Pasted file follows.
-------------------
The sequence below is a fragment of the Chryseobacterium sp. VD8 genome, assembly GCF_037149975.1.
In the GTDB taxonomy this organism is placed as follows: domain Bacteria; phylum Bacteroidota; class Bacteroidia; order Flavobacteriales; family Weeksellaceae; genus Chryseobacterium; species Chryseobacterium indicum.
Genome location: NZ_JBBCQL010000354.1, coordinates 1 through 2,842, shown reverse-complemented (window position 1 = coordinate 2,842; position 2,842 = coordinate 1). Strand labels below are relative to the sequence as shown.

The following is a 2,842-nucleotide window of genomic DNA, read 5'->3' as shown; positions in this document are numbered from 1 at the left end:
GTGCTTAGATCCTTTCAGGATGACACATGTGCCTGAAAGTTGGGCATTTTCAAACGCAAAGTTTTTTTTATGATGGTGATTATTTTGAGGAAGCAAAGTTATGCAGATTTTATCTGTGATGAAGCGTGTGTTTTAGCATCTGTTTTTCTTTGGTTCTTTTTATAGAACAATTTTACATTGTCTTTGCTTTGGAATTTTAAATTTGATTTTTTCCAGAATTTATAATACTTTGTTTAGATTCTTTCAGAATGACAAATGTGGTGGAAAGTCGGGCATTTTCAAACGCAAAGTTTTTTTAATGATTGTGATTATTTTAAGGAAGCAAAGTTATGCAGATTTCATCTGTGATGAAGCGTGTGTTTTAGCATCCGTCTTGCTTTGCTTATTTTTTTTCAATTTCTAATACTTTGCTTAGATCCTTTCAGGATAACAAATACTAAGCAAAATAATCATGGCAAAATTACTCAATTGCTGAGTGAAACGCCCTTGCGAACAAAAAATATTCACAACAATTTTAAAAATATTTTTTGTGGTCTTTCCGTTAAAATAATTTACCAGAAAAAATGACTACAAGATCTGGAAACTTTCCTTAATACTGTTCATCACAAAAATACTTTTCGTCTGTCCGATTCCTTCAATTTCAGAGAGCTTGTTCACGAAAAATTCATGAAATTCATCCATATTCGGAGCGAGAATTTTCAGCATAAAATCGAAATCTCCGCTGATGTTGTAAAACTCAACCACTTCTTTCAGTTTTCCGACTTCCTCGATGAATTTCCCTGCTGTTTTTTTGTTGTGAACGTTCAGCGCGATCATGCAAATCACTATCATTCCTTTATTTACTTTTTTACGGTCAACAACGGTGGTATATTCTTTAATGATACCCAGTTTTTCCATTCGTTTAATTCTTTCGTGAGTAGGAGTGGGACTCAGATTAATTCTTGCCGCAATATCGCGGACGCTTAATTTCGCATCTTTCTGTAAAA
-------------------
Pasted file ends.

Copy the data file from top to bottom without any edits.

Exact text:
The sequence below is a fragment of the Chryseobacterium sp. VD8 genome, assembly GCF_037149975.1.
In the GTDB taxonomy this organism is placed as follows: domain Bacteria; phylum Bacteroidota; class Bacteroidia; order Flavobacteriales; family Weeksellaceae; genus Chryseobacterium; species Chryseobacterium indicum.
Genome location: NZ_JBBCQL010000354.1, coordinates 1 through 2,842, shown reverse-complemented (window position 1 = coordinate 2,842; position 2,842 = coordinate 1). Strand labels below are relative to the sequence as shown.

The following is a 2,842-nucleotide window of genomic DNA, read 5'->3' as shown; positions in this document are numbered from 1 at the left end:
GTGCTTAGATCCTTTCAGGATGACACATGTGCCTGAAAGTTGGGCATTTTCAAACGCAAAGTTTTTTTTATGATGGTGATTATTTTGAGGAAGCAAAGTTATGCAGATTTTATCTGTGATGAAGCGTGTGTTTTAGCATCTGTTTTTCTTTGGTTCTTTTTATAGAACAATTTTACATTGTCTTTGCTTTGGAATTTTAAATTTGATTTTTTCCAGAATTTATAATACTTTGTTTAGATTCTTTCAGAATGACAAATGTGGTGGAAAGTCGGGCATTTTCAAACGCAAAGTTTTTTTAATGATTGTGATTATTTTAAGGAAGCAAAGTTATGCAGATTTCATCTGTGATGAAGCGTGTGTTTTAGCATCCGTCTTGCTTTGCTTATTTTTTTTCAATTTCTAATACTTTGCTTAGATCCTTTCAGGATAACAAATACTAAGCAAAATAATCATGGCAAAATTACTCAATTGCTGAGTGAAACGCCCTTGCGAACAAAAAATATTCACAACAATTTTAAAAATATTTTTTGTGGTCTTTCCGTTAAAATAATTTACCAGAAAAAATGACTACAAGATCTGGAAACTTTCCTTAATACTGTTCATCACAAAAATACTTTTCGTCTGTCCGATTCCTTCAATTTCAGAGAGCTTGTTCACGAAAAATTCATGAAATTCATCCATATTCGGAGCGAGAATTTTCAGCATAAAATCGAAATCTCCGCTGATGTTGTAAAACTCAACCACTTCTTTCAGTTTTCCGACTTCCTCGATGAATTTCCCTGCTGTTTTTTTGTTGTGAACGTTCAGCGCGATCATGCAAATCACTATCATTCCTTTATTTACTTTTTTACGGTCAACAACGGTGGTATATTCTTTAATGATACCCAGTTTTTCCATTCGTTTAATTCTTTCGTGAGTAGGAGTGGGACTCAGATTAATTCTTGCCGCAATATCGCGGACGCTTAATTTCGCATCTTTCTGTAAAA